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Cheney returns favor

MINNEAPOLIS -- Last year Vice President Dick Cheney convinced Tim Pawlenty to stay out of the U.S. Senate race. On Monday, Cheney made amends by raising more than $250,000 for Pawlenty's governor campaign. In an 18-minute speech in Minneapoli...

MINNEAPOLIS -- Last year Vice President Dick Cheney convinced Tim Pawlenty to stay out of the U.S. Senate race.

On Monday, Cheney made amends by raising more than $250,000 for Pawlenty's governor campaign.

In an 18-minute speech in Minneapolis' Hilton Hotel, Cheney talked about Pawlenty for about a minute, while using most of his speech to rally support for the administration's war on terrorism. He especially talked about the need to stop Iraq's Saddam Hussein from using his most deadly weapons.

Cheney did not mention his April 18, 2001 telephone call to Pawlenty in which he urged the Eagan Republican to give then-St. Paul Mayor Norm Coleman a clear shot at the party's Senate endorsement. The vice president's call came 90 minutes before Pawlenty was to announce he intended to run for Senate.

"I thanked him for the phone call," Pawlenty said after Cheney left the Hilton.

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Pawlenty, locked in a race with Democrat Roger Moe, Tim Penny of the Independence Party and several minor candidates, said Cheney's call led him to seek the governor's office. That is a better fit for a father of two children, he said.

"We joked about it," Pawlenty said of private conversations he had with Cheney, although the vice president made no mention of the call during his speech.

The Eagan lawmaker said Cheney made no promises when he asked Pawlenty not to run for the Senate. When Pawlenty's campaign asked White House officials for help this year, they offered Cheney.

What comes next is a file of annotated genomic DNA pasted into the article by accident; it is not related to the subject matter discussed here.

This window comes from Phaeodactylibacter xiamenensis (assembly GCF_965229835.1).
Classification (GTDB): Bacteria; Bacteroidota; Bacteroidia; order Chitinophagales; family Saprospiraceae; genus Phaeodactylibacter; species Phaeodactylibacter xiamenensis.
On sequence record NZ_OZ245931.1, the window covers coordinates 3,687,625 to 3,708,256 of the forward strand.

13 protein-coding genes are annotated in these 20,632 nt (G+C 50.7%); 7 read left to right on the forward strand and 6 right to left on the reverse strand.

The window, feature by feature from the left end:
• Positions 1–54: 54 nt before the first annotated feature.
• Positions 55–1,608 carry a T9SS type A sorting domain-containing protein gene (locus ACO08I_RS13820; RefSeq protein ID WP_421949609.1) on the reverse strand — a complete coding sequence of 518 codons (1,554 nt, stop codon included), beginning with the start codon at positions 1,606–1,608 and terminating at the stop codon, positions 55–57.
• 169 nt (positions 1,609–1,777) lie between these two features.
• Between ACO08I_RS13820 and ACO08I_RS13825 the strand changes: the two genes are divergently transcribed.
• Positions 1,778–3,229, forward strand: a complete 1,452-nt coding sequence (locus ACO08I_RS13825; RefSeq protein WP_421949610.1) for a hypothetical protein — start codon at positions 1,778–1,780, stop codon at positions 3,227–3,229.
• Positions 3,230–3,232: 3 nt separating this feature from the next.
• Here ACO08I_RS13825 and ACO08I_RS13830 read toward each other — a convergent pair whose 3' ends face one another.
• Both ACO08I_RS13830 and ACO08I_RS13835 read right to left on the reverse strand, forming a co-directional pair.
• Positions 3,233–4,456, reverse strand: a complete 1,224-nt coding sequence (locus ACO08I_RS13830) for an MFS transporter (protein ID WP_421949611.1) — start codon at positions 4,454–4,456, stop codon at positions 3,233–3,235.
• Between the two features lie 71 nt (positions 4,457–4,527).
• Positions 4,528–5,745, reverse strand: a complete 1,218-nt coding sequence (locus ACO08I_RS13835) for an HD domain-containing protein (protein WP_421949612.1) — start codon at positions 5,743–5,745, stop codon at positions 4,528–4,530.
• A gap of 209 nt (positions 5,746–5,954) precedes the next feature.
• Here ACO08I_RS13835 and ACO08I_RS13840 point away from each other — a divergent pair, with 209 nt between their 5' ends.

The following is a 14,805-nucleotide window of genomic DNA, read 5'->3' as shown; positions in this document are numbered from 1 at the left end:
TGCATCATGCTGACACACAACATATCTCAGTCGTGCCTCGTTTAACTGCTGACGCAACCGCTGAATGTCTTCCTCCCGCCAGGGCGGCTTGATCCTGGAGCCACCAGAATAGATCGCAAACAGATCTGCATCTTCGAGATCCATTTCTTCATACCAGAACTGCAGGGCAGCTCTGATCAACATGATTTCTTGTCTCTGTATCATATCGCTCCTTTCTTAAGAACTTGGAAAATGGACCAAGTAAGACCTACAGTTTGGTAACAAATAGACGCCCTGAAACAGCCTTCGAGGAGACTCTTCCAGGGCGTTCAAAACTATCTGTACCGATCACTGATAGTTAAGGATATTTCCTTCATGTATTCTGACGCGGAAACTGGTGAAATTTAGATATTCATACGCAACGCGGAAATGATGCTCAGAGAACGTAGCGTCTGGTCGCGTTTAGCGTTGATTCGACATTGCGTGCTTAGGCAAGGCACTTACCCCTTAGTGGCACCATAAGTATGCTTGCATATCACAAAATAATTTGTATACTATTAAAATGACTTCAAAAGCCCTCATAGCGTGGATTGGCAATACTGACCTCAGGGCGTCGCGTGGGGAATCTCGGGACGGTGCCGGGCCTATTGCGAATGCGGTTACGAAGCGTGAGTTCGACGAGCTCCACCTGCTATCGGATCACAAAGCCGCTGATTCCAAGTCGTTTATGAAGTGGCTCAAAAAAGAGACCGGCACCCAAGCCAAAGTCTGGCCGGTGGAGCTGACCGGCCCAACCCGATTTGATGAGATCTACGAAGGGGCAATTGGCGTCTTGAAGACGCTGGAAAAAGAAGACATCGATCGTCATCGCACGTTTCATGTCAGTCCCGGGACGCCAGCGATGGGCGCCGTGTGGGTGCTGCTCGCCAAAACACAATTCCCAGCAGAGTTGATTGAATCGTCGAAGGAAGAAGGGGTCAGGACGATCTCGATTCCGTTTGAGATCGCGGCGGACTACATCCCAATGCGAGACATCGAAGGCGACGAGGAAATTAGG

Outside the hotel, about 200 postal workers attending a national convention protested potential changes in the postal service.

The $500-a-plate lunch -- featuring chicken piccata, dauphinoise potatoes, green beans and baby carrots -- drew a mostly Twin Cities audience.

One of the few at the luncheon not from the metropolitan area was Doug Erickson, an apprentice electrician from the southwestern Minnesota community of Springfield. Erickson, however, did not have to fork over money to hear Cheney; he volunteered to help with security.

"It's always fun to see our leaders," Erickson said after Cheney's talk. "I like it when he talks about -- we -- are going to win this war on terrorism."

Erickson heard a lot of that talk Monday.

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"We know for certain that wars can never be won on the defensive," Cheney said, an apparent reference to the expected attempt to remove Hussein from power in Iraq. "To ensure the security of this nation, we must take the battle to the enemy and where necessary preempt serious threats against America before they materialize."

"We fight not for revenge against our enemies, but for freedom and security of our own people and for peace in the world," the vice president, former defense secretary and ex-Wyoming congressman said.

Cheney also promised strong action against corporate leaders who cook the books, but never mentioned accusations the company he used to head faces those very allegations.

"When there is corporate fraud, the American people can be certain the government will investigate and will prosecute wrong-doers," Cheney said.

Even before Cheney spoke, Moe issued a statement critical of the vice president, calling him "the poster boy for corporate greed."

"Cheney's behavior seems to mirror that of the growing legions of corporate executives being charged with fraud," Moe said.

Readers can reach Forum reporter Don Davis at (651) 290-0707

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